Monday, June 27, 2011

How to Keep Children's Birthday Party Costs Low

We just had a big birthday blowout event for our daughter’s 2nd birthday (I'll do pictures later this week). It was full of food, friends, and fun. And since we’re on a tight budget these days, we wanted to be able to pull it off without the expenses that typically come with a bash. Here are some suggestions that could help you do the same!

Bake the Cake Yourself
I know that not everyone is Betty Crocker, but the directions on the side of a boxed cake mix could not be any easier. Whether you want to do a layer cake, a sheet cake, or cupcakes, the instructions are all right there in front of you. There’s really nothing to it.

And if you want to get “fancy” and make something to go along with a theme, there are SO MANY tutorials and photo blogs on the web that surely you can find something that matches your ability level. Trust me…I’m no expert but over the years I’ve been able to pull off a Baby Einstein caterpillar, a train cupcake cake, a tank, some ninjas, a butterfly and a giant cupcake. I just look for something that is fun but has a skill level of easy. So far my kids have loved every cake they’ve had!

Don’t Serve a Meal
If you are hosting a party, pick times that will not overlap with meal time. For instance, we like to do 2:00 – 4:00 or 3:00 – 5:00. These times allow for all of the little ones to finish naps (we’re still at that age) but not require me to feed actual food to the guests. Cake, ice cream, chips, and snacks will do it. I are not obligated to feed these people!

Pick a free location
You can host it at your house, a public park, or anywhere that doesn’t cost money. We have done 4 at our house and 2 at public parks and all were absolutely free to use. The ones at the park didn’t even require me to do party games, as we had cake and then just let the children loose!

Keep the d├ęcor simple!
If you want to do a theme, that’s fine. But you don’t have to buy all matching partyware. For instance, we did a ninja theme for Patrick’s 5th birthday. The cupcake ninjas were black and white with some red accents. So the plates? They were black “dinner” plates for food and red “dessert” plates for the cake and ice cream. There was no reason to pay top dollar to have ninjas actually ON the plates. For Abigail’s party that we just had this past weekend, we did buy dinner plates with cupcakes on them but the napkins, cups, and dessert plates were all solid colors that matched the colors on the themed plates. Way cheaper than the coordinating pieces that I could have bought.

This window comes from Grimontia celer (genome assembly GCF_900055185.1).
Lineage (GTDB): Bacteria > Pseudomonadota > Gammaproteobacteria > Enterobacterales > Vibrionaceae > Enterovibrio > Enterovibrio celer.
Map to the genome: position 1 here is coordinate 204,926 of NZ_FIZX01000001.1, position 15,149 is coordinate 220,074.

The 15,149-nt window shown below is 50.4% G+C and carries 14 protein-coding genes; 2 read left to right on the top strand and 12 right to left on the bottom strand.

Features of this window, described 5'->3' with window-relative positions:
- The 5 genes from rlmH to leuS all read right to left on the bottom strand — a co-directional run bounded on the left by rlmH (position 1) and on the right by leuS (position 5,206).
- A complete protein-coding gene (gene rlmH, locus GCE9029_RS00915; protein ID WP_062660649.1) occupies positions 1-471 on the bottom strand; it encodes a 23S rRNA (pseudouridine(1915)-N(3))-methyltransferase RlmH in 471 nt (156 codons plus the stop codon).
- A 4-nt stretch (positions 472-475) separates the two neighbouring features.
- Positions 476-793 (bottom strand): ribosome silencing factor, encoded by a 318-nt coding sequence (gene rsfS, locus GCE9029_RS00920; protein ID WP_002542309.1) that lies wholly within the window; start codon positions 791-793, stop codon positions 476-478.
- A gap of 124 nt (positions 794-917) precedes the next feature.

Accept Help
If you have a good friend that you don’t mind asking, request that their gift to the child be to do something special for the party. Maybe they bake the best brownies or are an awesome photographer. Maybe they can make balloon animals or can make crafty decorations. The child will likely get so many gifts that they won’t “miss” one from this friendly neighbor and you’ll keep your cost low!

Forego the Goody Bags
I know…in this day and age this seems a big outlandish, but why are we thanking children for celebrating our child? It’s not like they need to be bribed to come to a party or anything! Most of the items we get in goody bags are cheap paper and plastic crap that goes into the garbage within a week of the party’s end. If you want to send the child home with something, include a craft as part of the party activities. For instance, at Abigail’s cupcake themed party last weekend, at the end of the party, the kids got to decorate a cupcake all by themselves. Yes it was messy, but boy did they love it! I taped a plastic tablecloth to our garage floor and pulled out every tub of frosting and every type of sprinkle that we had in the house. You should have seen their creations! They had so much fun, as most of them (ages 3-6) aren’t used to that much independence with their snacks.

So there are some tips on keeping children’s birthday parties on the cheap.

What have you done to keep costs low for your festivities?

Photo credit: mzacha


  1. Those are great suggestions. Sounds like a fun party. One way we minimize expenses is to just have the "friend" birthday party every other year. On the year without the party we still have a family party with cake and ice cream. It's worked out great for us - especially because most of the families in our neighborhood do the same thing. My kids just think it's normal to only have a friend party every other year.

  2. We had one of my son's parties at Chuck E Cheese, BUT we didn't do their official "party." They let us bring in our own cupcakes and we just had friends meet us there. We picked a later start time (6 or 7? I forget) so people could eat dinner BEFORE they came. We did NOT provide pizza and drinks to everyone. That can really add up!
    Of course since it was a "destination" party I didn't have to worry about decorations. Just the cake and drinks. :)

  3. Both are you ladies have awesome suggestions! I like not doing the "big" party each year. And I LOVE the idea of not having to clean up, which is one downside of not having a "destination" party!